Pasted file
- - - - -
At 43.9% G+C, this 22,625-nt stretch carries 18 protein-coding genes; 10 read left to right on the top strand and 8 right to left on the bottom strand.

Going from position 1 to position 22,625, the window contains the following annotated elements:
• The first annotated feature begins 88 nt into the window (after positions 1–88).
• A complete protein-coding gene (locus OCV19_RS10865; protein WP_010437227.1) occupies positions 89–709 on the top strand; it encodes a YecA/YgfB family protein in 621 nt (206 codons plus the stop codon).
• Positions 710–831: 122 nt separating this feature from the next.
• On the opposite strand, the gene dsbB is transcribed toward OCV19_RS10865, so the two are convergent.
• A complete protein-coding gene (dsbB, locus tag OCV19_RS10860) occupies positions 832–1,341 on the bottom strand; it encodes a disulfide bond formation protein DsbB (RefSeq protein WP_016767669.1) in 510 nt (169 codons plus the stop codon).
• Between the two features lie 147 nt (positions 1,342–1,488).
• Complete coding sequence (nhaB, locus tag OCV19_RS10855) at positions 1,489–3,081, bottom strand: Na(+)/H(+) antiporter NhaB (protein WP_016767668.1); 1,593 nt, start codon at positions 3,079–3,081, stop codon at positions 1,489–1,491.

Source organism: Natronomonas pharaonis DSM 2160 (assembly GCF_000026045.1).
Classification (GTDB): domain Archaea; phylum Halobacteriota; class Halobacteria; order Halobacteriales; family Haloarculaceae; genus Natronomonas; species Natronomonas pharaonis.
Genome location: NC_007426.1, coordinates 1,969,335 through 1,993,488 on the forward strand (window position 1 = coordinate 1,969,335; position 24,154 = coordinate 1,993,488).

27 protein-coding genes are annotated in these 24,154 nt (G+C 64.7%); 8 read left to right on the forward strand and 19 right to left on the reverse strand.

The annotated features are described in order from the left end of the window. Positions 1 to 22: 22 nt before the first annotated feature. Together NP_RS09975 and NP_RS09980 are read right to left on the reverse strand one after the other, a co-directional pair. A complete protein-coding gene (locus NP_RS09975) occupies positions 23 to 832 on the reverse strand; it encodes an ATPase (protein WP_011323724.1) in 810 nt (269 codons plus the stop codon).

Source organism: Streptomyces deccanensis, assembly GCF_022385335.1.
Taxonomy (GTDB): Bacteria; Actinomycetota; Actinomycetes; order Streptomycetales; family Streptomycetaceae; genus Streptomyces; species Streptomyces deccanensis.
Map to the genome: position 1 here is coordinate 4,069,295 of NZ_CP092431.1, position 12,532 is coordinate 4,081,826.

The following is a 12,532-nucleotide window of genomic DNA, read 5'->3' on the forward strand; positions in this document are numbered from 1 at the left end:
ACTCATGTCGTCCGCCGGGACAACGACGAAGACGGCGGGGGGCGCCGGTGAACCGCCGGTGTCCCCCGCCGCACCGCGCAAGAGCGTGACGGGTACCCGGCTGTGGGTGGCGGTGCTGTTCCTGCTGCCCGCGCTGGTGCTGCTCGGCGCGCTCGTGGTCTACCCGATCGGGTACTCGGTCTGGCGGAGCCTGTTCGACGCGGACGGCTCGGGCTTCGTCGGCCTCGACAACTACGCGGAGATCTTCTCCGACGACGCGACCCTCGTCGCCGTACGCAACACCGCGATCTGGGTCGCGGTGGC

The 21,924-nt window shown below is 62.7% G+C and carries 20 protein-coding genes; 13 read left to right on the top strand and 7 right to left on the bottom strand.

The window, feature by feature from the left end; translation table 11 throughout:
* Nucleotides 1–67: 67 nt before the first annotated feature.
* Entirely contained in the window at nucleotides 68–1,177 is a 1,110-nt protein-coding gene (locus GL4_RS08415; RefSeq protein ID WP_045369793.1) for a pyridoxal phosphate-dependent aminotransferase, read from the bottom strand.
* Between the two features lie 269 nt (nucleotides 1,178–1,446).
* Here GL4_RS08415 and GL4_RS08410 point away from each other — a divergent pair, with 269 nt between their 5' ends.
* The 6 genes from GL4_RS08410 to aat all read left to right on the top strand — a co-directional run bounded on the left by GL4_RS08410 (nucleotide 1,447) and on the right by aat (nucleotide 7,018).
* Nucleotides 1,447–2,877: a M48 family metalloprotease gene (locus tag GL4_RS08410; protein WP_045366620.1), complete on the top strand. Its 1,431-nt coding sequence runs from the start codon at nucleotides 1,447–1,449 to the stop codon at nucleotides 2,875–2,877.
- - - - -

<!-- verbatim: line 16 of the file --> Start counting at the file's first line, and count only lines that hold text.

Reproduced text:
Taxonomy (GTDB): Bacteria; Actinomycetota; Actinomycetes; order Streptomycetales; family Streptomycetaceae; genus Streptomyces; species Streptomyces deccanensis.